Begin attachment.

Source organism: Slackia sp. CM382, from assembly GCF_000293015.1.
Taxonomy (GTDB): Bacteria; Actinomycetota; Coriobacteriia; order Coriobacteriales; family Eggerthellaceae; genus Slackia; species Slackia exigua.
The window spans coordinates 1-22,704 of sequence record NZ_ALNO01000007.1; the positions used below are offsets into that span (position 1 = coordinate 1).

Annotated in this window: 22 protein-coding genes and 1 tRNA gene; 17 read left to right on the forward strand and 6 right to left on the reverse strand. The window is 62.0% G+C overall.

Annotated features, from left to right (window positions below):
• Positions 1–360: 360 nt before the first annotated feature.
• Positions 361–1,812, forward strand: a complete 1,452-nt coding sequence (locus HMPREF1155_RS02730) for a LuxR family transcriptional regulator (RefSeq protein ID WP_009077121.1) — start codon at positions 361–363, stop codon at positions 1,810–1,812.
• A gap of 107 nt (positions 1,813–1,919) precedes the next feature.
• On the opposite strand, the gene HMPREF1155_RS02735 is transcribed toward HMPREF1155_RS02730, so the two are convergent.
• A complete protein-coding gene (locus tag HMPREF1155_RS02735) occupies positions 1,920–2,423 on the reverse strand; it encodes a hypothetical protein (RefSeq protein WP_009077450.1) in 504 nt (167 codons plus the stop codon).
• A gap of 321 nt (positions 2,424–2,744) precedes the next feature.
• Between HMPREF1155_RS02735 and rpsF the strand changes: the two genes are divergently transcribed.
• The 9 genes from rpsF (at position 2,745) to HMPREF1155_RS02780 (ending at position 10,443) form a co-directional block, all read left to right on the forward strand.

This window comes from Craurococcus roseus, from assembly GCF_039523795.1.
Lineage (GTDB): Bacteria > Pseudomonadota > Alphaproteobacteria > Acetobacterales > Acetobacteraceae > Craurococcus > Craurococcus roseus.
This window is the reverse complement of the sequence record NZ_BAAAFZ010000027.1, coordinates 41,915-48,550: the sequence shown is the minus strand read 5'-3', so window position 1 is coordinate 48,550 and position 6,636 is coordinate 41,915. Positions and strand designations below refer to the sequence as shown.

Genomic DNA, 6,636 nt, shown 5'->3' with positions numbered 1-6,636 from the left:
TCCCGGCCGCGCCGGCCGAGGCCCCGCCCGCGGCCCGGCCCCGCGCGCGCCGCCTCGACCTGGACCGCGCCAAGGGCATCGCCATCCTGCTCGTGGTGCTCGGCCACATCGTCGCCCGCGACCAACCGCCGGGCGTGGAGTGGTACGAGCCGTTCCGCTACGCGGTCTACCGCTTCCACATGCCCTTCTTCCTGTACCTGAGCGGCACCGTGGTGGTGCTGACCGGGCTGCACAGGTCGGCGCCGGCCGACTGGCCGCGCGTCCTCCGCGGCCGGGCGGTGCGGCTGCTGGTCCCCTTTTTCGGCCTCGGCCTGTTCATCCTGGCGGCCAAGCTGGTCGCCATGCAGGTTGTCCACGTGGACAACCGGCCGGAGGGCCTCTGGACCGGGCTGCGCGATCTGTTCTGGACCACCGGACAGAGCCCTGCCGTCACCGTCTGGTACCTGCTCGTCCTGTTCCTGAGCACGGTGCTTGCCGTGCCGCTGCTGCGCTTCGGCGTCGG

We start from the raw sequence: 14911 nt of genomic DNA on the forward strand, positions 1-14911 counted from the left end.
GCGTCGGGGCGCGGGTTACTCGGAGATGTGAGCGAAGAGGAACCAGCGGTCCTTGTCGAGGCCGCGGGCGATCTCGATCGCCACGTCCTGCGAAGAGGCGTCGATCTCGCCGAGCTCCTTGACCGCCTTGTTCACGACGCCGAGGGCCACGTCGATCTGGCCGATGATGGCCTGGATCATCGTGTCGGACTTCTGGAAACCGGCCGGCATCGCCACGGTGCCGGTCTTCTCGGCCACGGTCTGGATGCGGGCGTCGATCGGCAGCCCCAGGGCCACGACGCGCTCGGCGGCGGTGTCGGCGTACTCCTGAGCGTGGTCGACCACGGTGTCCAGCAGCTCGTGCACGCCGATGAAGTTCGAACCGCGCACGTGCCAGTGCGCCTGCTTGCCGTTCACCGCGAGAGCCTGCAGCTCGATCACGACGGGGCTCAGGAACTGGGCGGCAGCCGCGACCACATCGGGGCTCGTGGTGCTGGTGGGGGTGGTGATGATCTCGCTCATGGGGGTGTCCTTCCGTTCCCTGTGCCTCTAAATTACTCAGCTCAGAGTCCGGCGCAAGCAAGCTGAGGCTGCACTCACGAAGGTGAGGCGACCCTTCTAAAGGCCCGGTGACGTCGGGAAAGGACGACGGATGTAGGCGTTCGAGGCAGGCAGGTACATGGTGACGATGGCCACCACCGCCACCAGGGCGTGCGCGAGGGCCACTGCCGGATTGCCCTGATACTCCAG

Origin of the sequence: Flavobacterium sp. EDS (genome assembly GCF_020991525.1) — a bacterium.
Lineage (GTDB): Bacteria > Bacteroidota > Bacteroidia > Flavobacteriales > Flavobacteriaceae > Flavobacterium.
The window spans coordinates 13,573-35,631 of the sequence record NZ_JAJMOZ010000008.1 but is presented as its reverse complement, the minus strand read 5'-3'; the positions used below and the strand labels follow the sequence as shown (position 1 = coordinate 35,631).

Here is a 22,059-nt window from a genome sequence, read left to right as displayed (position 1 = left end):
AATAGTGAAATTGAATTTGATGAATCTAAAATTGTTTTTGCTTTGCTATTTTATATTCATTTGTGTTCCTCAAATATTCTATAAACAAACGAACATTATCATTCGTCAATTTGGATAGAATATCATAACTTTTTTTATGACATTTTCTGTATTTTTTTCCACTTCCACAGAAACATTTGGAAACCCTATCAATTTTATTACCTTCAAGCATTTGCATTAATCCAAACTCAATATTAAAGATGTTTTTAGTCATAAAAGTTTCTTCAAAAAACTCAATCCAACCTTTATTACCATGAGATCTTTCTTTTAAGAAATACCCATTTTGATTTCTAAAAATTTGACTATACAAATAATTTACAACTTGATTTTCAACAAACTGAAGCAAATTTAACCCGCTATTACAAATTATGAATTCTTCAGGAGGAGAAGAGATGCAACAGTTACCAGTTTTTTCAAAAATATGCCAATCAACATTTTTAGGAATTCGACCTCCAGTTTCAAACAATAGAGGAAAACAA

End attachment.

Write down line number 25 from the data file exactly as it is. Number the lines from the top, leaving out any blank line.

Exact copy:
AATAGTGAAATTGAATTTGATGAATCTAAAATTGTTTTTGCTTTGCTATTTTATATTCATTTGTGTTCCTCAAATATTCTATAAACAAACGAACATTATCATTCGTCAATTTGGATAGAATATCATAACTTTTTTTATGACATTTTCTGTATTTTTTTCCACTTCCACAGAAACATTTGGAAACCCTATCAATTTTATTACCTTCAAGCATTTGCATTAATCCAAACTCAATATTAAAGATGTTTTTAGTCATAAAAGTTTCTTCAAAAAACTCAATCCAACCTTTATTACCATGAGATCTTTCTTTTAAGAAATACCCATTTTGATTTCTAAAAATTTGACTATACAAATAATTTACAACTTGATTTTCAACAAACTGAAGCAAATTTAACCCGCTATTACAAATTATGAATTCTTCAGGAGGAGAAGAGATGCAACAGTTACCAGTTTTTTCAAAAATATGCCAATCAACATTTTTAGGAATTCGACCTCCAGTTTCAAACAATAGAGGAAAACAA